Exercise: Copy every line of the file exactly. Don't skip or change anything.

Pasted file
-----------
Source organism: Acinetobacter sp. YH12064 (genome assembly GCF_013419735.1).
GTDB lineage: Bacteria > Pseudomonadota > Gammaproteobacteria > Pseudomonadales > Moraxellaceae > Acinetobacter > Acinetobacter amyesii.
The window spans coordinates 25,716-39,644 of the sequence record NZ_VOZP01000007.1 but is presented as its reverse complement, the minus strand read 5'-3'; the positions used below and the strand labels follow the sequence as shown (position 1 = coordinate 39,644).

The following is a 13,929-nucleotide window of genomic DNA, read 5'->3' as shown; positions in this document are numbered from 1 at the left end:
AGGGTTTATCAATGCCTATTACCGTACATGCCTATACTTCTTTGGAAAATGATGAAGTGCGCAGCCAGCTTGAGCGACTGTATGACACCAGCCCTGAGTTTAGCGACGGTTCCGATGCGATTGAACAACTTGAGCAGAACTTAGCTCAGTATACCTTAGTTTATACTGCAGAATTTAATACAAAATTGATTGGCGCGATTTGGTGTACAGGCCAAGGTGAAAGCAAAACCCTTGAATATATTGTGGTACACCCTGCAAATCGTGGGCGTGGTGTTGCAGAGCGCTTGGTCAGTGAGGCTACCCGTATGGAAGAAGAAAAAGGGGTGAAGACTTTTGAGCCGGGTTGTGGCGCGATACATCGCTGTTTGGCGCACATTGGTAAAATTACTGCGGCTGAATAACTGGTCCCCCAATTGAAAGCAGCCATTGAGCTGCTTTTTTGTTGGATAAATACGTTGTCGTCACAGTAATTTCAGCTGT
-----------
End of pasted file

Source organism: Acinetobacter sp. YH12064 (genome assembly GCF_013419735.1).
GTDB lineage: Bacteria > Pseudomonadota > Gammaproteobacteria > Pseudomonadales > Moraxellaceae > Acinetobacter > Acinetobacter amyesii.
The window spans coordinates 25,716-39,644 of the sequence record NZ_VOZP01000007.1 but is presented as its reverse complement, the minus strand read 5'-3'; the positions used below and the strand labels follow the sequence as shown (position 1 = coordinate 39,644).

The following is a 13,929-nucleotide window of genomic DNA, read 5'->3' as shown; positions in this document are numbered from 1 at the left end:
AGGGTTTATCAATGCCTATTACCGTACATGCCTATACTTCTTTGGAAAATGATGAAGTGCGCAGCCAGCTTGAGCGACTGTATGACACCAGCCCTGAGTTTAGCGACGGTTCCGATGCGATTGAACAACTTGAGCAGAACTTAGCTCAGTATACCTTAGTTTATACTGCAGAATTTAATACAAAATTGATTGGCGCGATTTGGTGTACAGGCCAAGGTGAAAGCAAAACCCTTGAATATATTGTGGTACACCCTGCAAATCGTGGGCGTGGTGTTGCAGAGCGCTTGGTCAGTGAGGCTACCCGTATGGAAGAAGAAAAAGGGGTGAAGACTTTTGAGCCGGGTTGTGGCGCGATACATCGCTGTTTGGCGCACATTGGTAAAATTACTGCGGCTGAATAACTGGTCCCCCAATTGAAAGCAGCCATTGAGCTGCTTTTTTGTTGGATAAATACGTTGTCGTCACAGTAATTTCAGCTGT